Space Jam: A New Legacy Movie Review

"Space Jam: A New Legacy" doesn't really justify its existence to those who are old enough to remember the original "Space Jam" - which was released more than two decades ago. The film never tries to out do or even outpace the previous film in a very obvious manner. This is as standalone as it gets. For those who push their prejudices to the bench, "Space Jam: A New Legacy" will be good enough to spend a couple of silly and fun hours with your kids - just like what we did ourselves.
 
Ever since he was a young kid, LeBron's coach instilled in him to give it his all in and off the court. So much so that all he did was focus on basketball and became an NBA champion in the process. Even though he is a great player, he isn't as great of a dad. In particular, he has a tumultuous relationship with his son Dom (Cedric Joe) who wants to develop games instead of playing basketball. One day, Lebron (LeBron James) is invited to Warner Bros. headquarters with his son. Lebron refuses a partnership offer which gains the anger of Warner Bros.' A.I. program (Don Cheadle). The rogue A.I. traps LeBron and Dom due to this and offers a high stakes basketball game. Win and the A.I. will release LeBron and his son. Lose, LeBron and his son will be trapped in digital space forever.
 
"Space Jam: A New Legacy" wasn't bad but it wasn't good either. It was just okay. But the happiness that it brought our 3 year old kid was undeniable. He was none the wiser of what kind of film this was or how shallow and hollow it got. He was just happy seeing the Tunes Squad running amok the court. That's probably our biggest takeaway with the film. When it became too serious like how LeBron was too serious with his kid Dom (which was also most of its first half), the film was just bad. But when the film let out its more "Looney" side, things became a whole lot more entertaining and watchable. At the end of the day, as an adult, we hated how LeBron's acting was just cringe and he definitely couldn't act if his life depended on it, we loathed the inconsistencies in its visual effects, the story was silly in a non-creative way, and worse, there are endless product placements not only of LeBron's career but also of Warner Bros.' endless intellectual properties. It had a lot of bad sides but at least it did a whole lot of great things in its last half hour or so to really salvage the film.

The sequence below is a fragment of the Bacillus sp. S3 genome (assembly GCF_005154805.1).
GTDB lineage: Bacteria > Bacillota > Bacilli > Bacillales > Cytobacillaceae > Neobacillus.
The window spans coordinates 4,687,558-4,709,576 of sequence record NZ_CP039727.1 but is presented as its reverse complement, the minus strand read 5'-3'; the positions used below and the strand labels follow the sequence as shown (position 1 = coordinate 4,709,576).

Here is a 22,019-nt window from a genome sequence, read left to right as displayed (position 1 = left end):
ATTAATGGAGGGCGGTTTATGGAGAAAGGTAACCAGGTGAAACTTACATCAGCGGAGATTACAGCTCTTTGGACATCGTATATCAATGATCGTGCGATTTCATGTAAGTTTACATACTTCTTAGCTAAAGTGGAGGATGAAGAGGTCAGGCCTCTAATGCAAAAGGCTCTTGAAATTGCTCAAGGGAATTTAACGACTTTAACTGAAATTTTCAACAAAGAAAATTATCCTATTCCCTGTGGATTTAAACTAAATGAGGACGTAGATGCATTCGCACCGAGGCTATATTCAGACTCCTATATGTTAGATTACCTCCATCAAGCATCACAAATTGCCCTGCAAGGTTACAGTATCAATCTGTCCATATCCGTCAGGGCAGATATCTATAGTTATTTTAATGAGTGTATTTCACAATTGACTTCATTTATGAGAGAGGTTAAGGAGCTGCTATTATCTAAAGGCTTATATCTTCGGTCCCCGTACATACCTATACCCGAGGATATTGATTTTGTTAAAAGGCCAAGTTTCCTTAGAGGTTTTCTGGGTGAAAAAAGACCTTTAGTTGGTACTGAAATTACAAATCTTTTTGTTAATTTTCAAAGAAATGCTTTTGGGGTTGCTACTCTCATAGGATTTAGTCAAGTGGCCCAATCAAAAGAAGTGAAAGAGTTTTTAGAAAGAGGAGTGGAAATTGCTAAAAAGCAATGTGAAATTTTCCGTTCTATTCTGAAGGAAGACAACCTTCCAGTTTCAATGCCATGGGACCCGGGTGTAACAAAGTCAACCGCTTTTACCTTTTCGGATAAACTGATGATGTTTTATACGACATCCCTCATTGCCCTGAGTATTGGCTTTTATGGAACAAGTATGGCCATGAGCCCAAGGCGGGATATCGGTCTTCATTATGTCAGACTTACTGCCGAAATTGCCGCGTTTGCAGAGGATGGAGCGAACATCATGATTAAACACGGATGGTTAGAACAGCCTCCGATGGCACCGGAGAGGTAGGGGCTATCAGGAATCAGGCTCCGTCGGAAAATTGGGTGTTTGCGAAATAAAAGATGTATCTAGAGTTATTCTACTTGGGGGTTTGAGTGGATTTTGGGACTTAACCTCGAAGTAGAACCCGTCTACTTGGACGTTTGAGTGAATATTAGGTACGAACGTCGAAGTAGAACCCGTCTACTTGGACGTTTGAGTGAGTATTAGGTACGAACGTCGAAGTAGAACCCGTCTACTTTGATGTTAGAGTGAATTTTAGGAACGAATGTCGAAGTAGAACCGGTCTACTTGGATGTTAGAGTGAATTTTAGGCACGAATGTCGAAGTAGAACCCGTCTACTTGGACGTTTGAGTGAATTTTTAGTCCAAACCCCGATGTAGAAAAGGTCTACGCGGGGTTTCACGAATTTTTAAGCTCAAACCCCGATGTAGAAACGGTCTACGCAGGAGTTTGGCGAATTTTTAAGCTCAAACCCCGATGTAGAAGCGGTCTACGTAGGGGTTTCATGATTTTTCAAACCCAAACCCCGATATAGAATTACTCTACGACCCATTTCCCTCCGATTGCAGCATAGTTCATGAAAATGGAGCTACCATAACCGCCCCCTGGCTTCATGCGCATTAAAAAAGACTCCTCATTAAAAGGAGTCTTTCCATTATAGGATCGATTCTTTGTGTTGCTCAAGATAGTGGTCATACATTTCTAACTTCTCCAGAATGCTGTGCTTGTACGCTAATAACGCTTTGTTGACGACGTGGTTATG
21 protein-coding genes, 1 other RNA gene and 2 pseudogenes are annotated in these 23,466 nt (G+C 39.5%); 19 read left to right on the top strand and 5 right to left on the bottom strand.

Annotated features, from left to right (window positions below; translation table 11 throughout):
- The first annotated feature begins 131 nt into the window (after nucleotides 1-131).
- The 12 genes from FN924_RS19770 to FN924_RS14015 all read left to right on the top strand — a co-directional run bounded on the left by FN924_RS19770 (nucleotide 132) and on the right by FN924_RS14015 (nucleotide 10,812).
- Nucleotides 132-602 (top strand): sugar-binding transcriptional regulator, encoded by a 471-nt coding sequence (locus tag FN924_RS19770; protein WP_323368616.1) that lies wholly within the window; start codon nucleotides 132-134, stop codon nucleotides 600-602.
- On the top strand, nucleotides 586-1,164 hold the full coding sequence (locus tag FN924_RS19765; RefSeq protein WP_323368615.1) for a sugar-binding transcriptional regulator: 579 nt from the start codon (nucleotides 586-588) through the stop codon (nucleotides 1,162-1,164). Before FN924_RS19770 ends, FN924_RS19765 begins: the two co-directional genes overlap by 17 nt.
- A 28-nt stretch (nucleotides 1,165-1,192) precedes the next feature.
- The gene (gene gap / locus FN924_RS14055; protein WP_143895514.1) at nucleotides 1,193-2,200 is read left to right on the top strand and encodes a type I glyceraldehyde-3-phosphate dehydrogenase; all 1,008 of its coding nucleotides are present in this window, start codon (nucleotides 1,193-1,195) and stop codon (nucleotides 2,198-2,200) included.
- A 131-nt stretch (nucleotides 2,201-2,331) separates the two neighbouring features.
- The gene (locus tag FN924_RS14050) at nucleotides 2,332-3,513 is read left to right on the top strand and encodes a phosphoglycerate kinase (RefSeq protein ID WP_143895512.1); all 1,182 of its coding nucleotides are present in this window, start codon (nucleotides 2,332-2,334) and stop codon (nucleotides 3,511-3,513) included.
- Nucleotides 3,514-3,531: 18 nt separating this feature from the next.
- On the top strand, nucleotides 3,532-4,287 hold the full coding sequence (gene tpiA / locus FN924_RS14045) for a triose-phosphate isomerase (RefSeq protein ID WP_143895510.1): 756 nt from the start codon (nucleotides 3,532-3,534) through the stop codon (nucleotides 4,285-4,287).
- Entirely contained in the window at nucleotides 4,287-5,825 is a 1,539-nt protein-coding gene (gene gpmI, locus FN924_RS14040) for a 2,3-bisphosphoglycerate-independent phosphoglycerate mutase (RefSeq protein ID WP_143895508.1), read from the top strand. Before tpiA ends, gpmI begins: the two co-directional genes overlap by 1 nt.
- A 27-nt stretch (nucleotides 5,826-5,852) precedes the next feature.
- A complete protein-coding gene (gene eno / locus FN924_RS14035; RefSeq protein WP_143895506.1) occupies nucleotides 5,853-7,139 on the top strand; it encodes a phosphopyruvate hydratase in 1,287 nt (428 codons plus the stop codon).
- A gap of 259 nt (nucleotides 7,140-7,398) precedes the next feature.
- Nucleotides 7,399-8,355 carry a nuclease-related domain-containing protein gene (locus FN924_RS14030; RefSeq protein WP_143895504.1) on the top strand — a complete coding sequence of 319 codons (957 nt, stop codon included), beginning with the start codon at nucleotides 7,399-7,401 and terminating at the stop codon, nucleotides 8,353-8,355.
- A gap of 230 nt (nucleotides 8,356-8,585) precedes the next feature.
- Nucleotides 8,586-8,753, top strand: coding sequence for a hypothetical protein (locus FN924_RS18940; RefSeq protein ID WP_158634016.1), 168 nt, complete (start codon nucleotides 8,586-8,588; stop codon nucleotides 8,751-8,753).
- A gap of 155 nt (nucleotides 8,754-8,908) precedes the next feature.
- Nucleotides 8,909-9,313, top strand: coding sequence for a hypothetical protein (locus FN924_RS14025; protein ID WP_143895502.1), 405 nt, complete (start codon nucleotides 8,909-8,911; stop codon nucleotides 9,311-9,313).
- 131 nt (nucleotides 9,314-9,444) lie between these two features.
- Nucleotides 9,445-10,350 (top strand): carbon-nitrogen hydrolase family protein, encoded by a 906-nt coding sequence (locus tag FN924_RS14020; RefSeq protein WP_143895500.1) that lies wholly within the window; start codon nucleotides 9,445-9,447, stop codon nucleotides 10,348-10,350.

Rating: 2 out of 5


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